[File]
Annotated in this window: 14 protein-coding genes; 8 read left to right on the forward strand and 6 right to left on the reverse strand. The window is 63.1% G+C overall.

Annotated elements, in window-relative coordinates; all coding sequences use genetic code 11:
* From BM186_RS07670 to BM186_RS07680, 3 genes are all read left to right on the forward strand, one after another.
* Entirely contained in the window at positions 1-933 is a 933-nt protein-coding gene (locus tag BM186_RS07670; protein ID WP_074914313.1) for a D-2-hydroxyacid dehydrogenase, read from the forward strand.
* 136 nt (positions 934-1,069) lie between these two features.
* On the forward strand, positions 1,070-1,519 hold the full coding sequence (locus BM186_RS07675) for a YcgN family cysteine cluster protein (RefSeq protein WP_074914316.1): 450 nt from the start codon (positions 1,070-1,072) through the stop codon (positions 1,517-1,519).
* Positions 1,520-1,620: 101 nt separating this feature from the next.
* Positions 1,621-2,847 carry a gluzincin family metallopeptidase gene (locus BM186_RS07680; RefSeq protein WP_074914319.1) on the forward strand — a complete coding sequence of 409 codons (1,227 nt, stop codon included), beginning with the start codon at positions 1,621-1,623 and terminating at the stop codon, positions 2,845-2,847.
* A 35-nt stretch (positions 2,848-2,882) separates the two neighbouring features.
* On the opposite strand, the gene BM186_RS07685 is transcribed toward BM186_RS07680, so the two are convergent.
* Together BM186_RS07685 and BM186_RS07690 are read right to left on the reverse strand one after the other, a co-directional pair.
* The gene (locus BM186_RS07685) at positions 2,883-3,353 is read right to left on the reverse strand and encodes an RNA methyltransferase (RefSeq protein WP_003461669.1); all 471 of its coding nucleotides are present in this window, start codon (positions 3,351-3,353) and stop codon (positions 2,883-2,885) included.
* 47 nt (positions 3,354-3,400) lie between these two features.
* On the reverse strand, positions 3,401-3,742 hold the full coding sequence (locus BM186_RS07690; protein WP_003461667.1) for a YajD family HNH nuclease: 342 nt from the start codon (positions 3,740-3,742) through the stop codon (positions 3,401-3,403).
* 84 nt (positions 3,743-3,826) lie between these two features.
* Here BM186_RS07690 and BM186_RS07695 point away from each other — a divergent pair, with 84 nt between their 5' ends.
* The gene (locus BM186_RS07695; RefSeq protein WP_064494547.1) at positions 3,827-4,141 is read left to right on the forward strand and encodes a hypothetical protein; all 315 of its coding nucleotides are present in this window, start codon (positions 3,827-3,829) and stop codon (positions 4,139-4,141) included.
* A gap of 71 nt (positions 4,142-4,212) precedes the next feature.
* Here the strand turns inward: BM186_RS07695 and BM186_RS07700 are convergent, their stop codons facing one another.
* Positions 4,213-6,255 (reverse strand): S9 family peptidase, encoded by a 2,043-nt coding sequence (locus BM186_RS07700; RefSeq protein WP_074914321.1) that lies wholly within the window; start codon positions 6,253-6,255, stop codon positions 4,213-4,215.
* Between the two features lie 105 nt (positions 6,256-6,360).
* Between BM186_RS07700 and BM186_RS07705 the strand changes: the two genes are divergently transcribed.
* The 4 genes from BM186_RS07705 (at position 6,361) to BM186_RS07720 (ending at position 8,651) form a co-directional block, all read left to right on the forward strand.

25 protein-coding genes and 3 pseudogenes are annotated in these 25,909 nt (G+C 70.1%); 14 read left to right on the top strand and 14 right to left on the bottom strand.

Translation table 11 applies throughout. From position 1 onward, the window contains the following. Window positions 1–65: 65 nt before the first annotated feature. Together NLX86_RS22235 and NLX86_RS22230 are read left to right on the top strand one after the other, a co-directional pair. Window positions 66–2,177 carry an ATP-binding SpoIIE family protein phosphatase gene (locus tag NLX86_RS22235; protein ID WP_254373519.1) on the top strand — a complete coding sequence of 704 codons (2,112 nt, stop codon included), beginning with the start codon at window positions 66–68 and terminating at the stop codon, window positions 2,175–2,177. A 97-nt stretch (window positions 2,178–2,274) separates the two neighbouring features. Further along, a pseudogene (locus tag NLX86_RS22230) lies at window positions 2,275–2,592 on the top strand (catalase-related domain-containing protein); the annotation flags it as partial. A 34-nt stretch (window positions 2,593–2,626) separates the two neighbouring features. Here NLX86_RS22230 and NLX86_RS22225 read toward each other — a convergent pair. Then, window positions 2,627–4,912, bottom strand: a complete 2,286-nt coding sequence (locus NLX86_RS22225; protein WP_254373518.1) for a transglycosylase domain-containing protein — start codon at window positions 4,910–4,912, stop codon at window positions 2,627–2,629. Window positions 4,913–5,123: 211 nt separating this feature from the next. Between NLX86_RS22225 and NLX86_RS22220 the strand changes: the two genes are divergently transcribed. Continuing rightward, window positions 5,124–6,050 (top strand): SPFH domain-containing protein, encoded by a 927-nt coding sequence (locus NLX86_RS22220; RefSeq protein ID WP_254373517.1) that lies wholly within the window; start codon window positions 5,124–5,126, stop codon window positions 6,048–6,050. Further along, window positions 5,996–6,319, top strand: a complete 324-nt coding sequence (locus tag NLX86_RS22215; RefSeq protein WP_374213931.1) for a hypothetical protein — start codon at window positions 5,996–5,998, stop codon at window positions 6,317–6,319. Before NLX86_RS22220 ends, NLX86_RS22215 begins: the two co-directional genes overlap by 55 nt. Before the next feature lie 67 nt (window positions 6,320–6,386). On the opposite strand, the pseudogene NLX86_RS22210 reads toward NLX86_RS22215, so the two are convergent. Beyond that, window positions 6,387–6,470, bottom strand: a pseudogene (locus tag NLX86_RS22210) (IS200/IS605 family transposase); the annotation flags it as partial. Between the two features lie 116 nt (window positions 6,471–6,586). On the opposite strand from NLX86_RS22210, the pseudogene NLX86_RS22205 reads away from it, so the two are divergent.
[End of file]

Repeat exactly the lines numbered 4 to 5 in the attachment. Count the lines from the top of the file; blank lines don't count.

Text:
* Entirely contained in the window at positions 1-933 is a 933-nt protein-coding gene (locus tag BM186_RS07670; protein ID WP_074914313.1) for a D-2-hydroxyacid dehydrogenase, read from the forward strand.
* 136 nt (positions 934-1,069) lie between these two features.